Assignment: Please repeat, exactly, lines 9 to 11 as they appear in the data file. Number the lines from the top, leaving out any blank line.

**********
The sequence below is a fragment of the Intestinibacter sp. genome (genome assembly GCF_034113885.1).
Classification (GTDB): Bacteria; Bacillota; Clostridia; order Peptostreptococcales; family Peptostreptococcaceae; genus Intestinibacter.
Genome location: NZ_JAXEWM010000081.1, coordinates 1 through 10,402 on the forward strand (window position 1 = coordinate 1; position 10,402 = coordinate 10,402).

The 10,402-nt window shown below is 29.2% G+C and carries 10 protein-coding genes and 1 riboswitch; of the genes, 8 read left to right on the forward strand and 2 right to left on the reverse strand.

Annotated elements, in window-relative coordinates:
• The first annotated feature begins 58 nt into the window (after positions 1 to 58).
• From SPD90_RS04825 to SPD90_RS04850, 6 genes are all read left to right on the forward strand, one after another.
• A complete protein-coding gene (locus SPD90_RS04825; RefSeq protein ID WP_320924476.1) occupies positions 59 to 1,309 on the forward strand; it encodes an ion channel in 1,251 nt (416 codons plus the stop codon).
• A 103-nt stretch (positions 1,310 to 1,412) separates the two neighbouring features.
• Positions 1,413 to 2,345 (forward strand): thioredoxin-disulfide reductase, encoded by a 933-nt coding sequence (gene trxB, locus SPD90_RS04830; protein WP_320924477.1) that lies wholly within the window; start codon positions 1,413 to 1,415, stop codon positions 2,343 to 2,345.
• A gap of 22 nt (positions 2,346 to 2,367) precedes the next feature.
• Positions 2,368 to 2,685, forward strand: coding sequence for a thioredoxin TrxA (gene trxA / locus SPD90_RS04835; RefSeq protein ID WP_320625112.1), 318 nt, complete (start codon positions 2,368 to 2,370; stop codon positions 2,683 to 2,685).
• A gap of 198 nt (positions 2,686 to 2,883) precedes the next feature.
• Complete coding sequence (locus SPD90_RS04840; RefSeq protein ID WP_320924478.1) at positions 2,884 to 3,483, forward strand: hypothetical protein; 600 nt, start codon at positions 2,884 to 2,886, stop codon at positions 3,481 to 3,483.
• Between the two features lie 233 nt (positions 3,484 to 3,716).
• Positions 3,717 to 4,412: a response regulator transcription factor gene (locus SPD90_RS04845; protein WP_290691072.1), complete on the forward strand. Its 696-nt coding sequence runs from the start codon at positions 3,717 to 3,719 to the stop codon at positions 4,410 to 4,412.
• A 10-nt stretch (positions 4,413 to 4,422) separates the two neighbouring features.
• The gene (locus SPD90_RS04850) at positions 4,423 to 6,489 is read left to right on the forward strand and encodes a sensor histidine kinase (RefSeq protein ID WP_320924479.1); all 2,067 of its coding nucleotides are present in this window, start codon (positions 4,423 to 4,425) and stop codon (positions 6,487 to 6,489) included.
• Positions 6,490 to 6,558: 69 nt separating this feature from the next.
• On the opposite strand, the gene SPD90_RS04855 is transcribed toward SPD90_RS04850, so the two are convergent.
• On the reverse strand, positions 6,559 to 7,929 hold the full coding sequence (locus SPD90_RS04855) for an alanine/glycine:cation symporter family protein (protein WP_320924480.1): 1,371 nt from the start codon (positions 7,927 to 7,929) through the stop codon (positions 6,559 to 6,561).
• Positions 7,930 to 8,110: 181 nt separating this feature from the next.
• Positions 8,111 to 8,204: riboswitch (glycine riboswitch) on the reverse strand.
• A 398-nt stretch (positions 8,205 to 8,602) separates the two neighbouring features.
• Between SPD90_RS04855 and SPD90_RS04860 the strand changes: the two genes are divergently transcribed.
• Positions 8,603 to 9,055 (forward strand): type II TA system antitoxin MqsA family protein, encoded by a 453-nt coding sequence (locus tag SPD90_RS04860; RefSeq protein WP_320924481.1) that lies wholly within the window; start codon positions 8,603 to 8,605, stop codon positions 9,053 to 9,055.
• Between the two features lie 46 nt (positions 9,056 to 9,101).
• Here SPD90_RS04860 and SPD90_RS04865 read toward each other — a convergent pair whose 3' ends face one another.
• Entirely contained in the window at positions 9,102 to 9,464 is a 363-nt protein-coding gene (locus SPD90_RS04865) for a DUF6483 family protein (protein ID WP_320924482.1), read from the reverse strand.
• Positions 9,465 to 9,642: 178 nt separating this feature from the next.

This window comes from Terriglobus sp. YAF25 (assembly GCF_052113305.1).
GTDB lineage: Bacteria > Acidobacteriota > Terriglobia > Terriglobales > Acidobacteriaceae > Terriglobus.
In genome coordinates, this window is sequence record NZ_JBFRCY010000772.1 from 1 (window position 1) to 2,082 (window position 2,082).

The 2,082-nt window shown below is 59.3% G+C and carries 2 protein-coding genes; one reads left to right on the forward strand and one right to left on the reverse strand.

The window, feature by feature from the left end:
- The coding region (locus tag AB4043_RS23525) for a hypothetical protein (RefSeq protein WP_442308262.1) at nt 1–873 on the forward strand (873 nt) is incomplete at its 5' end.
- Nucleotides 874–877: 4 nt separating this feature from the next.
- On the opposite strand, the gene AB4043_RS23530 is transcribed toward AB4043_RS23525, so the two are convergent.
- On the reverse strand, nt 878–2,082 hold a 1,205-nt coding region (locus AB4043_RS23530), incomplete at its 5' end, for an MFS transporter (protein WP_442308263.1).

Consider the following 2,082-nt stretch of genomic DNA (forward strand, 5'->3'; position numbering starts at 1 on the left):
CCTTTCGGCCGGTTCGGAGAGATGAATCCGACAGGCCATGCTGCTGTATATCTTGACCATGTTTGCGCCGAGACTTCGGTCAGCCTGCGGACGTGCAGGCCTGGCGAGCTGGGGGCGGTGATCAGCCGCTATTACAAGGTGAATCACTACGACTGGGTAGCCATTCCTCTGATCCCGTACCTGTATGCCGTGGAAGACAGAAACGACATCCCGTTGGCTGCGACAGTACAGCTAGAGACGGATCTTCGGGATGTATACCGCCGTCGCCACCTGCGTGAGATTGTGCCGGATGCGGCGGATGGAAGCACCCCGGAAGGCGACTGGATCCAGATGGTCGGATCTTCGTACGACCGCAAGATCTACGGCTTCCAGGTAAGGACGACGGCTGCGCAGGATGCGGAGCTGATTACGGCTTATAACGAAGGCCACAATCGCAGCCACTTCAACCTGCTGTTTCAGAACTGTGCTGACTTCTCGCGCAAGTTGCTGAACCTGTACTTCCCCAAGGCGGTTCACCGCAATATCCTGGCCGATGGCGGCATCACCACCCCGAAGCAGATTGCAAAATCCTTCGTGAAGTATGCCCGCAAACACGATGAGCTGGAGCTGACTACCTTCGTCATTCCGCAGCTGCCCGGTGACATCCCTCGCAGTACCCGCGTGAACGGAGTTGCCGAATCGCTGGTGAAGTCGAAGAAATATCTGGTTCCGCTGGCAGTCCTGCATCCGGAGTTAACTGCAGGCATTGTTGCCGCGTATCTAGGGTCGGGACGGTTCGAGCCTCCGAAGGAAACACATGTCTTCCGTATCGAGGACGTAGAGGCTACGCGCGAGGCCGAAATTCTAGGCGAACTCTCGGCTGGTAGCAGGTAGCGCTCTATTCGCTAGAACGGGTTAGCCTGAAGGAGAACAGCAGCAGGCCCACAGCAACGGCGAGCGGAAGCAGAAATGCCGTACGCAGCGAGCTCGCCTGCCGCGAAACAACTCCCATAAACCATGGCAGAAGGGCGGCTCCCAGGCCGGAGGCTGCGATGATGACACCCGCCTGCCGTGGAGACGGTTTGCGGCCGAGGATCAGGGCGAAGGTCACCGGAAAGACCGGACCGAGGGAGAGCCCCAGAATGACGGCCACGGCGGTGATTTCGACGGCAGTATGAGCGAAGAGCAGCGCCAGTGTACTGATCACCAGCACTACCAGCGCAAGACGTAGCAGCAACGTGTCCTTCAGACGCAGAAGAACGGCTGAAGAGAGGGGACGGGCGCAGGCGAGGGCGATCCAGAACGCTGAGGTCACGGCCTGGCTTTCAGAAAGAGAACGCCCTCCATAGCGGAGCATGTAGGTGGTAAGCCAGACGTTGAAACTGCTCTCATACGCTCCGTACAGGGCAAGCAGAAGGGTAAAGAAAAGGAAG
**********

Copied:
• A 103-nt stretch (positions 1,310 to 1,412) separates the two neighbouring features.
• Positions 1,413 to 2,345 (forward strand): thioredoxin-disulfide reductase, encoded by a 933-nt coding sequence (gene trxB, locus SPD90_RS04830; protein WP_320924477.1) that lies wholly within the window; start codon positions 1,413 to 1,415, stop codon positions 2,343 to 2,345.
• A gap of 22 nt (positions 2,346 to 2,367) precedes the next feature.